A Better Reykjavik and a stronger community: The benefits of crowdsourcing and e-democracy
How did participation thrive in Iceland in a time of low trust? Dyfrig Williams took part in a web chat with Kevin Davies and Dean George of the National Assembly for Wales, and Gunnar Grímsson of the Citizens Foundation to learn more about Better Reykjavik.
2008 was a difficult time in Iceland. All three of the country’s major privately owned banks went under, which prompted a financial crisis that enveloped the country and even reached local authorities in Wales.
How effective was the website?
The Better Reykjavik website was launched before the municipal elections and became a hub for online participation.
- Over 70,000 people have participated out of a population of 120,000
- 12,000 registered users have submitted over 3,300 ideas and 5,500 points for and against
- 257 ideas have been formally reviewed, and 165 have been accepted since 2011
As an external not-for-profit website, Better Reykjavik was better able to involve people because it wasn’t perceived to be part of pre-existing political structures.
In the run up to the elections, the soon to be Mayor Jón Gnarr championed the platform at every opportunity. This buy-in from a prominent figure was key, as it publicised the site and showed that there was buy-in for the work at the highest level.
How does it work?
The website enables people to have a direct say in the democratic process. The website gives the space for people to propose, debate and rate ways that their community can be improved. Every month the council is obliged to discuss the 10-15 highest rated ideas from the website.
Everybody who has submitted a comment on a topic or rated a comment receives feedback on the outcome of the discussion. As Birgitta Jonsdottir, a member of the Icelandic Parliament says in the above video, “one of the best ways to get people active as citizens, is that they see results.”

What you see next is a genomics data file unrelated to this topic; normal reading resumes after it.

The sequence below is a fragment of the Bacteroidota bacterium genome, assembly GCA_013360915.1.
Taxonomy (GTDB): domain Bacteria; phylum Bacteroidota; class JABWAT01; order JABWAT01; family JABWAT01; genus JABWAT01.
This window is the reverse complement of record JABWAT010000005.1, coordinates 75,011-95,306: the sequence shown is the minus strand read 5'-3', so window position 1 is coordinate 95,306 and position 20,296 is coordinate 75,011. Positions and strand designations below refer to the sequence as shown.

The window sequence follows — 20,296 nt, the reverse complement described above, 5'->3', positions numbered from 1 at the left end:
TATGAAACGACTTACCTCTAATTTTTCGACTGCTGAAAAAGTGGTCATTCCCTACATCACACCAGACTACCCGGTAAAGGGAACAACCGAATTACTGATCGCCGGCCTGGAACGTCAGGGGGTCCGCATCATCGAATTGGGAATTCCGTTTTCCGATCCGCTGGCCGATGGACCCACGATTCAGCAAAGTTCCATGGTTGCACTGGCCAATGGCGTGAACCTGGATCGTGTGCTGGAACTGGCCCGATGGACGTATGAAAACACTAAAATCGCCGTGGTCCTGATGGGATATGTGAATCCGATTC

As the elected members have developed their use of the system, the quality of their responses to the public has improved. Any vague or non-committal answers were rejected by the online community, and the strict character limit helped to ensure that answers were kept clear and concise.
Online or offline?
I asked Gunnar about concerns of digital exclusion, which turned into a chat about exclusion on a wider basis. Gunnar made the point that “Any kind of meeting is excluding people. A meeting in Reykjavik is excluding people as people outside the area can’t take part. If we don’t open up the channel for use now, we’re not going to be using it properly in ten years when everyone is using it.” They are keen to involve people in offline work though, because as a participant said, “You can’t fax a handshake.”
What’s happening in Wales?
While there haven’t been developments quite to the scale of Better Reykjavik, it’s fascinating to see how the National Assembly for Wales has used Loomio as part of the Health and Social Care Committee’s inquiry into alcohol and substance misuse. They used it to bring people together online to look at issues in-between meetings. This meant that the Assembly was able to gather rich information from participants online, and focus on the most pressing topics in the follow up meeting with Assembly Members.
We’ve been working with the Wales Audit Office Health Team to scope a webinar on how service user experience can improve strategic direction and services. Key figures from across Welsh public services will come together to share their approaches and learn from each other.
There’ll be opportunities to post questions throughout the webinar, which we’ll record and share after the event. If you’re busy on 15 July, please post your questions below. Because one of the key things I’ve learnt from my work is that we get much better outcomes if we pool our expertise.